Is spirituality a realistic option in the Quest for happiness?

This blog, by Assistant District Manager, Melvyn Howe, first appeared in the “This Is” series.

© Glow Images – models used for illustrative purposes

Given a choice just about everybody would opt for happiness.

For some, according to government research, the answer appears to be living on the Western Isles or in some similar away-from-it-all locations.

Others score high on the contentment index if they are a lawyer or doctor. Still more manage to swop the mid-life blues for the emotional equivalent of Shangri-La for no other reason than they have reached 65.

So say figures released in the summer by the Office of National Statistics.

To my knowledge though no-one mentioned the 1964 box office hit Mary Poppins.

The film memorably featured Dick van Dyke’s somewhat sooty character, Bert, prancing around London’s rooftops and singing: “No where is there / A more ‘appier crew / Than them what sings /Chim chim cher-ee Chim chim cher-oo!”

To some that might suggest an engaging, if socially inconvenient answer – joining the decimated ranks of chimney sweeps, perhaps throwing in a few singing lessons for good measure and then warbling from on high.

Of course, if it was that easy we could end up with lots of sweeps cavorting along the nation’s ridge and hip tiles and leaping from gable to gable while searching for the few coal-fed chimneys still left.

But perhaps, like me, you might want to plump for a more easily accessible form of happiness.

I like to think an Indian yogi glimpsed something of a more universal solution when he pithily observed: “Happiness is not what you want, but wanting what you have.”

To me, that translates as noticing and appreciating the good already in your life – and gratitude is a health-giving attribute say researchers.

I have a feeling 108-year-old Alice Herz Sommer would empathise with that outlook. This amazing woman survived Nazi concentration camps, coped with cancer at 83 and now lives in a tiny London flat where she still plays the piano three hours a day.

“I look where it is good. I know about the bad but I look at the good things,” she said during a recently posted interview.

Even in the concentration camp, where her skills as a pianist proved essential to the survival of herself and five-year-old son, she refused to hate her captors and found that despite the lack of food she never felt pain.

“Maybe we don’t need food when we have something spiritual…Music was our food.”

Extraordinarily, another lesson she has learnt was never to complain. “Be thankful, thankful for everything…Everything is a present, everything.”

Alice’s continuing happiness comes from a spiritual well within, one that never seems to dry up despite the most appalling challenges. It constantly bubbles over with joy to embrace and bless those around her.

She is an example of an important lesson echoed in this year’s World Happiness Report: “The sages taught humanity, time and again, that material gain alone will not fulfil our deepest needs.”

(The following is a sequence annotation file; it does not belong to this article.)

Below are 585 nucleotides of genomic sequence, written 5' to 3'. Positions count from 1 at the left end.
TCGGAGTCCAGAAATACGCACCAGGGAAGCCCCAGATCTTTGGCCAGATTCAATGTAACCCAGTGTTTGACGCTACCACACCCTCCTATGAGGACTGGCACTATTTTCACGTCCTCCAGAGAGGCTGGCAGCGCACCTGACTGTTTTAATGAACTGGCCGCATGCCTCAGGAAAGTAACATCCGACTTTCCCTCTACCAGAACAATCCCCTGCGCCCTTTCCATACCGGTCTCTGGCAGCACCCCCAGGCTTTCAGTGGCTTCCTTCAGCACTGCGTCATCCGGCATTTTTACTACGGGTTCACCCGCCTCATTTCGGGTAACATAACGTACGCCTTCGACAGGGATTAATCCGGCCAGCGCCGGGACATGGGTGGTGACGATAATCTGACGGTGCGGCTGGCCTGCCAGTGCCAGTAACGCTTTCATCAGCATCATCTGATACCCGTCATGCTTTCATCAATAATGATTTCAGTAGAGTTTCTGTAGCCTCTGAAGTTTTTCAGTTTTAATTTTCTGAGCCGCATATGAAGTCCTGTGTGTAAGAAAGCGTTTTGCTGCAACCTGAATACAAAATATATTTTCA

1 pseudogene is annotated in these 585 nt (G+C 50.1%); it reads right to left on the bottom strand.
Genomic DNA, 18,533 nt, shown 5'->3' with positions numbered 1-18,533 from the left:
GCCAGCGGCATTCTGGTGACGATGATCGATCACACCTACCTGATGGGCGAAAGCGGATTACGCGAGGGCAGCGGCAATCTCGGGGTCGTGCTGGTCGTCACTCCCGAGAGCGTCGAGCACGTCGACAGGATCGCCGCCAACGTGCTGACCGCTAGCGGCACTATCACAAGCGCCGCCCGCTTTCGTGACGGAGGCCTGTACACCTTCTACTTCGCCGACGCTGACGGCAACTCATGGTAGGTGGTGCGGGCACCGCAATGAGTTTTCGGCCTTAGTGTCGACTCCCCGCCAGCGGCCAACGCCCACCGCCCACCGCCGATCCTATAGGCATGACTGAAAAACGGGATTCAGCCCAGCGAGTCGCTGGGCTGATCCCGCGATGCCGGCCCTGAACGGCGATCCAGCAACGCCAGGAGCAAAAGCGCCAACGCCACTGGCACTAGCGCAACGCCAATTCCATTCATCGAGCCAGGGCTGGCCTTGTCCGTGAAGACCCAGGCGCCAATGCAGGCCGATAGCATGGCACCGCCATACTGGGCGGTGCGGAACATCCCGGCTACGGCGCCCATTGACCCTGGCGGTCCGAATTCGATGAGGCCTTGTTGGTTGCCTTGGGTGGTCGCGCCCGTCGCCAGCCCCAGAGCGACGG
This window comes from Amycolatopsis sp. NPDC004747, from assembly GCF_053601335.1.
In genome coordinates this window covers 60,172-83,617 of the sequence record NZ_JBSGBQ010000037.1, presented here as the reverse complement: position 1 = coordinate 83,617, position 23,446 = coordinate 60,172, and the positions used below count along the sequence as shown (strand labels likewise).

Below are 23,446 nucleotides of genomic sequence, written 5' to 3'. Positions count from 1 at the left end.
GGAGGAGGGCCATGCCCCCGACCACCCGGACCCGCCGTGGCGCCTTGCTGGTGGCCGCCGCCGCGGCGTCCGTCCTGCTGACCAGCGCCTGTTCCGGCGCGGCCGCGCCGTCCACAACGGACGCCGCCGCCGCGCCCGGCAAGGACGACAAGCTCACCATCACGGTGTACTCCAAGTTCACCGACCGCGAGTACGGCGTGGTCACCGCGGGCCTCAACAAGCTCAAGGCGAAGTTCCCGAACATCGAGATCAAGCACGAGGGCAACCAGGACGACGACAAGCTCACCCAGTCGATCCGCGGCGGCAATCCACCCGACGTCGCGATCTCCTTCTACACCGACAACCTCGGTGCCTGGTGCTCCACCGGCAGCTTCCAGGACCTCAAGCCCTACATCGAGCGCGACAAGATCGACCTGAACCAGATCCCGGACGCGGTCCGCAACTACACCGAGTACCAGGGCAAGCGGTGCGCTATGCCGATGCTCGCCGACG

Perhaps the false lure of materialism is why many people struggling with illness and other demands in today’s pressure cooker society find happiness increasingly elusive.

Maybe it’s no surprise then more people of all ages now suffer depression. It’s the West’s principal psychological disorder which, by 2020, is forecast to be the second most disabling condition after heart disease.

That may explain why, last year, almost 50 million prescriptions were dispensed in the UK for Prozac and other so-called “happy pills”. According to the NHS Information Centre that’s a 9% rise on 2010 – figures which follow increasing doubts about the effectiveness of such treatments.

There was a time when my thoughts were plagued with anxiety and questions like “Am I clever enough? Am I worthy enough?”

Although I never got my condition diagnosed, for over a decade I would regularly be plunged into deep despair. I even experienced suicidal urges knocking – unpersuasively, fortunately – on the door of thought.

I always got through these situations and not by taking drugs. Instead, by turning to what I understood to be my spiritual resource – my unbroken link with the divine – a clearer sense of my identity and self-worth would re-emerge

However, when the next problem arose I would again be ridden with doubt.

Then, one day, as I watched Disney’s Lion King with my young son, one thing stood out: the Swahili phrase “Hakuna matata“, which literally translates as: “There are no worries.”

While on one level this is just a sweet thought, for me it triggered a deeply transforming moment that shook me to the core. It struck me that worry had probably never helped any man, woman or child alleviate or solve a single problem. It also occurred to me there had never been a moment when all my needs (although not necessarily my wants) had not constantly been met.

As for that paralysing despair, it’s now a thing of the past.

While I am not yet in Alice’s league, I daily strive to value all the good that is already mine and is constantly increasing.

She reminds me that when happiness is cultivated from within and not solely sought from without, life’s continuing challenges can be better met from the rock-like vantage point of stability and strength.


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Categories: Spirituality and Society, Uncategorized

Author:Tony Lobl

I write and speak on spirituality from my perspective as a Christian Science practitioner. I am also an Associate Editor for the Christian Science periodicals. I studied at the University of Surrey earning a BSc Hons Degree in Modern Mathematics before the impact of spirituality on health caught my attention and re-shaped my career.

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